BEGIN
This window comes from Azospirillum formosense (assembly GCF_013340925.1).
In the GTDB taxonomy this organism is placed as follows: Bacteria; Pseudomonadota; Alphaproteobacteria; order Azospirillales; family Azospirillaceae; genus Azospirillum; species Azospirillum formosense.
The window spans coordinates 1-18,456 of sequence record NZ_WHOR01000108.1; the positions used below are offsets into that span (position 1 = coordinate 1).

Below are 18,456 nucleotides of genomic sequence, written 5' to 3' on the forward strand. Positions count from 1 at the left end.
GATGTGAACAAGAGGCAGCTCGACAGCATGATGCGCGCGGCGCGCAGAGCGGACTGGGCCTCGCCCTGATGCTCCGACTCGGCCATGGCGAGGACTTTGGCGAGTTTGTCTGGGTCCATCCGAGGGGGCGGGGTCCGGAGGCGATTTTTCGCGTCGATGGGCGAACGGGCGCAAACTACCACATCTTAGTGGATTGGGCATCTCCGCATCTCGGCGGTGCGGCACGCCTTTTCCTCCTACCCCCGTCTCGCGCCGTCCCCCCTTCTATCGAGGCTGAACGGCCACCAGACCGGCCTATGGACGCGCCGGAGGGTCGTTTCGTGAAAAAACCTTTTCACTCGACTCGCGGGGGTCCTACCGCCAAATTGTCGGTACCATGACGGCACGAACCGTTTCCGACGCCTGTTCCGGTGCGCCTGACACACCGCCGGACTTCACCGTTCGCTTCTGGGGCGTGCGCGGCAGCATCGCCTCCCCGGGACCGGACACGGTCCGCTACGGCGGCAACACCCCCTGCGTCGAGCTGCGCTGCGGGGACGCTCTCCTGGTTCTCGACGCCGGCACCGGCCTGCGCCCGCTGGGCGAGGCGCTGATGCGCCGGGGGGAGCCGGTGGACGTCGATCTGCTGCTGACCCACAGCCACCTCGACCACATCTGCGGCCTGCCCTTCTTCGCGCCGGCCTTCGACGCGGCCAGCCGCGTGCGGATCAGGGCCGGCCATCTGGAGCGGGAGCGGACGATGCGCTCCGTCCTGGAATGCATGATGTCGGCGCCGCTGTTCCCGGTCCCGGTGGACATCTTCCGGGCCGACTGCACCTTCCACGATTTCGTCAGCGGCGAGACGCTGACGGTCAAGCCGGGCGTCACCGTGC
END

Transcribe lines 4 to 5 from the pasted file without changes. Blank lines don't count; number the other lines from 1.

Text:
Below are 18,456 nucleotides of genomic sequence, written 5' to 3' on the forward strand. Positions count from 1 at the left end.
GATGTGAACAAGAGGCAGCTCGACAGCATGATGCGCGCGGCGCGCAGAGCGGACTGGGCCTCGCCCTGATGCTCCGACTCGGCCATGGCGAGGACTTTGGCGAGTTTGTCTGGGTCCATCCGAGGGGGCGGGGTCCGGAGGCGATTTTTCGCGTCGATGGGCGAACGGGCGCAAACTACCACATCTTAGTGGATTGGGCATCTCCGCATCTCGGCGGTGCGGCACGCCTTTTCCTCCTACCCCCGTCTCGCGCCGTCCCCCCTTCTATCGAGGCTGAACGGCCACCAGACCGGCCTATGGACGCGCCGGAGGGTCGTTTCGTGAAAAAACCTTTTCACTCGACTCGCGGGGGTCCTACCGCCAAATTGTCGGTACCATGACGGCACGAACCGTTTCCGACGCCTGTTCCGGTGCGCCTGACACACCGCCGGACTTCACCGTTCGCTTCTGGGGCGTGCGCGGCAGCATCGCCTCCCCGGGACCGGACACGGTCCGCTACGGCGGCAACACCCCCTGCGTCGAGCTGCGCTGCGGGGACGCTCTCCTGGTTCTCGACGCCGGCACCGGCCTGCGCCCGCTGGGCGAGGCGCTGATGCGCCGGGGGGAGCCGGTGGACGTCGATCTGCTGCTGACCCACAGCCACCTCGACCACATCTGCGGCCTGCCCTTCTTCGCGCCGGCCTTCGACGCGGCCAGCCGCGTGCGGATCAGGGCCGGCCATCTGGAGCGGGAGCGGACGATGCGCTCCGTCCTGGAATGCATGATGTCGGCGCCGCTGTTCCCGGTCCCGGTGGACATCTTCCGGGCCGACTGCACCTTCCACGATTTCGTCAGCGGCGAGACGCTGACGGTCAAGCCGGGCGTCACCGTGC